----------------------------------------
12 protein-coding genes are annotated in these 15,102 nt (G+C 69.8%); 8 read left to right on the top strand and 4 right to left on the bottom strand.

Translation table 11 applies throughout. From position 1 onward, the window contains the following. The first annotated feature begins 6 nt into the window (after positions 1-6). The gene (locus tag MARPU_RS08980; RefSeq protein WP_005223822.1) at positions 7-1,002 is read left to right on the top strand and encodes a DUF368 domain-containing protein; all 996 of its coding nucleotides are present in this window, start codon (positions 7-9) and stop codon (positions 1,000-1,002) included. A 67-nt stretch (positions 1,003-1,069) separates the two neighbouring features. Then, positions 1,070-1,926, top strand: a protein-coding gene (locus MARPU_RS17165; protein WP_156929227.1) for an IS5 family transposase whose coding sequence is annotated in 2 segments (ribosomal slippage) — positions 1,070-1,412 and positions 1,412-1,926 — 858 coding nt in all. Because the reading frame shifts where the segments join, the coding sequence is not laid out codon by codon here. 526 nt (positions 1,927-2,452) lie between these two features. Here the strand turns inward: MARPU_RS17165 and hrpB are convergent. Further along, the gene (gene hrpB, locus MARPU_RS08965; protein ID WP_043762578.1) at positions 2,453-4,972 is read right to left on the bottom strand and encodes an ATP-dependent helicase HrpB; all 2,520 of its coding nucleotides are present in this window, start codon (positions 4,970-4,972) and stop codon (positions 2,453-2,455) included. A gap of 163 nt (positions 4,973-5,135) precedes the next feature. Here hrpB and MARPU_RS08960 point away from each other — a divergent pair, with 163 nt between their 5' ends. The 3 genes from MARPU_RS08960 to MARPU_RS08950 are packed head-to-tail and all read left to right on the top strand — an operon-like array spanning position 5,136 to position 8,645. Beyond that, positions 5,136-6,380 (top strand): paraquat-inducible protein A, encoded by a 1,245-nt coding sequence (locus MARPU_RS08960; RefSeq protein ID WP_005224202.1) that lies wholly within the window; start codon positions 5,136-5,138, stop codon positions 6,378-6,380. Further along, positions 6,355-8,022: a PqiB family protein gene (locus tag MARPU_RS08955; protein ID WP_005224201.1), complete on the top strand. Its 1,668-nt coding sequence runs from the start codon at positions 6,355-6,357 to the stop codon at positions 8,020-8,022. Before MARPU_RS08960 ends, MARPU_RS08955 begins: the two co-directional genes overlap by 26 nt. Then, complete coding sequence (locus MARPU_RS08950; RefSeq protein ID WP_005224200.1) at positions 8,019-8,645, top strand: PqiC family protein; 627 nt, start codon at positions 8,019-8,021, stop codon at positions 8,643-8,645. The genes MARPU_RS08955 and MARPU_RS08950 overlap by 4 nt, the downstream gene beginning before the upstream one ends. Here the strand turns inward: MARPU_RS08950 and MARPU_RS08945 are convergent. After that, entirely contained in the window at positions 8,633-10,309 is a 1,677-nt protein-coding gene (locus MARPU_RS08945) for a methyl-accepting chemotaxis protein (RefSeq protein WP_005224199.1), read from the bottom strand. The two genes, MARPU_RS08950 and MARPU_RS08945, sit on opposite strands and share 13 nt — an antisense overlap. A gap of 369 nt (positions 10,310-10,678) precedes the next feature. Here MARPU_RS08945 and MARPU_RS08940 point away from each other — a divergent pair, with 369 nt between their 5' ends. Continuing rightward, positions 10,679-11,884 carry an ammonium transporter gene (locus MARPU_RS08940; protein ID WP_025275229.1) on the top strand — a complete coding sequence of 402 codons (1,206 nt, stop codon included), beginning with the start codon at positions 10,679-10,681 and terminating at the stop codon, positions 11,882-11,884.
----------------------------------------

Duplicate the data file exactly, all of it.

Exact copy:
12 protein-coding genes are annotated in these 15,102 nt (G+C 69.8%); 8 read left to right on the top strand and 4 right to left on the bottom strand.

Translation table 11 applies throughout. From position 1 onward, the window contains the following. The first annotated feature begins 6 nt into the window (after positions 1-6). The gene (locus tag MARPU_RS08980; RefSeq protein WP_005223822.1) at positions 7-1,002 is read left to right on the top strand and encodes a DUF368 domain-containing protein; all 996 of its coding nucleotides are present in this window, start codon (positions 7-9) and stop codon (positions 1,000-1,002) included. A 67-nt stretch (positions 1,003-1,069) separates the two neighbouring features. Then, positions 1,070-1,926, top strand: a protein-coding gene (locus MARPU_RS17165; protein WP_156929227.1) for an IS5 family transposase whose coding sequence is annotated in 2 segments (ribosomal slippage) — positions 1,070-1,412 and positions 1,412-1,926 — 858 coding nt in all. Because the reading frame shifts where the segments join, the coding sequence is not laid out codon by codon here. 526 nt (positions 1,927-2,452) lie between these two features. Here the strand turns inward: MARPU_RS17165 and hrpB are convergent. Further along, the gene (gene hrpB, locus MARPU_RS08965; protein ID WP_043762578.1) at positions 2,453-4,972 is read right to left on the bottom strand and encodes an ATP-dependent helicase HrpB; all 2,520 of its coding nucleotides are present in this window, start codon (positions 4,970-4,972) and stop codon (positions 2,453-2,455) included. A gap of 163 nt (positions 4,973-5,135) precedes the next feature. Here hrpB and MARPU_RS08960 point away from each other — a divergent pair, with 163 nt between their 5' ends. The 3 genes from MARPU_RS08960 to MARPU_RS08950 are packed head-to-tail and all read left to right on the top strand — an operon-like array spanning position 5,136 to position 8,645. Beyond that, positions 5,136-6,380 (top strand): paraquat-inducible protein A, encoded by a 1,245-nt coding sequence (locus MARPU_RS08960; RefSeq protein ID WP_005224202.1) that lies wholly within the window; start codon positions 5,136-5,138, stop codon positions 6,378-6,380. Further along, positions 6,355-8,022: a PqiB family protein gene (locus tag MARPU_RS08955; protein ID WP_005224201.1), complete on the top strand. Its 1,668-nt coding sequence runs from the start codon at positions 6,355-6,357 to the stop codon at positions 8,020-8,022. Before MARPU_RS08960 ends, MARPU_RS08955 begins: the two co-directional genes overlap by 26 nt. Then, complete coding sequence (locus MARPU_RS08950; RefSeq protein ID WP_005224200.1) at positions 8,019-8,645, top strand: PqiC family protein; 627 nt, start codon at positions 8,019-8,021, stop codon at positions 8,643-8,645. The genes MARPU_RS08955 and MARPU_RS08950 overlap by 4 nt, the downstream gene beginning before the upstream one ends. Here the strand turns inward: MARPU_RS08950 and MARPU_RS08945 are convergent. After that, entirely contained in the window at positions 8,633-10,309 is a 1,677-nt protein-coding gene (locus MARPU_RS08945) for a methyl-accepting chemotaxis protein (RefSeq protein WP_005224199.1), read from the bottom strand. The two genes, MARPU_RS08950 and MARPU_RS08945, sit on opposite strands and share 13 nt — an antisense overlap. A gap of 369 nt (positions 10,310-10,678) precedes the next feature. Here MARPU_RS08945 and MARPU_RS08940 point away from each other — a divergent pair, with 369 nt between their 5' ends. Continuing rightward, positions 10,679-11,884 carry an ammonium transporter gene (locus MARPU_RS08940; protein ID WP_025275229.1) on the top strand — a complete coding sequence of 402 codons (1,206 nt, stop codon included), beginning with the start codon at positions 10,679-10,681 and terminating at the stop codon, positions 11,882-11,884.